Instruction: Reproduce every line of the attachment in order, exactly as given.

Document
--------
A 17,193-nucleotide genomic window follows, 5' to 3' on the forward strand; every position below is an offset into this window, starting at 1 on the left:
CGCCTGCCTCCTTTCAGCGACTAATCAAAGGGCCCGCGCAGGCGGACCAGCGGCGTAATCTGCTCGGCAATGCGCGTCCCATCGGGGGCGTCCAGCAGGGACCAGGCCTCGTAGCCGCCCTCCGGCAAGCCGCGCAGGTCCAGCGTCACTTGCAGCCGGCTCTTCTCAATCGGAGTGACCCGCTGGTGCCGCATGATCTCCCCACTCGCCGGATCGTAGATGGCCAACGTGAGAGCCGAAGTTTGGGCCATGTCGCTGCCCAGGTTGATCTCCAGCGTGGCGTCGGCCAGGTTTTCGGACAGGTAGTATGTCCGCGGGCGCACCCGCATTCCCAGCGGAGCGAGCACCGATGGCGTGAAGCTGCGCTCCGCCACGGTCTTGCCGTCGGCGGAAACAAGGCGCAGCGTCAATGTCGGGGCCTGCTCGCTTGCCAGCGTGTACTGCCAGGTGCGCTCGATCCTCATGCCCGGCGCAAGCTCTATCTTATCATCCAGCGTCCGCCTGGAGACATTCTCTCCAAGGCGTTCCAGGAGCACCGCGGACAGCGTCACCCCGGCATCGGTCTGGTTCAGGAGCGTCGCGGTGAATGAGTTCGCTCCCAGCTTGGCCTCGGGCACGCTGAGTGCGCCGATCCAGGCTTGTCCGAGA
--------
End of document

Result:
A 17,193-nucleotide genomic window follows, 5' to 3' on the forward strand; every position below is an offset into this window, starting at 1 on the left:
CGCCTGCCTCCTTTCAGCGACTAATCAAAGGGCCCGCGCAGGCGGACCAGCGGCGTAATCTGCTCGGCAATGCGCGTCCCATCGGGGGCGTCCAGCAGGGACCAGGCCTCGTAGCCGCCCTCCGGCAAGCCGCGCAGGTCCAGCGTCACTTGCAGCCGGCTCTTCTCAATCGGAGTGACCCGCTGGTGCCGCATGATCTCCCCACTCGCCGGATCGTAGATGGCCAACGTGAGAGCCGAAGTTTGGGCCATGTCGCTGCCCAGGTTGATCTCCAGCGTGGCGTCGGCCAGGTTTTCGGACAGGTAGTATGTCCGCGGGCGCACCCGCATTCCCAGCGGAGCGAGCACCGATGGCGTGAAGCTGCGCTCCGCCACGGTCTTGCCGTCGGCGGAAACAAGGCGCAGCGTCAATGTCGGGGCCTGCTCGCTTGCCAGCGTGTACTGCCAGGTGCGCTCGATCCTCATGCCCGGCGCAAGCTCTATCTTATCATCCAGCGTCCGCCTGGAGACATTCTCTCCAAGGCGTTCCAGGAGCACCGCGGACAGCGTCACCCCGGCATCGGTCTGGTTCAGGAGCGTCGCGGTGAATGAGTTCGCTCCCAGCTTGGCCTCGGGCACGCTGAGTGCGCCGATCCAGGCTTGTCCGAGA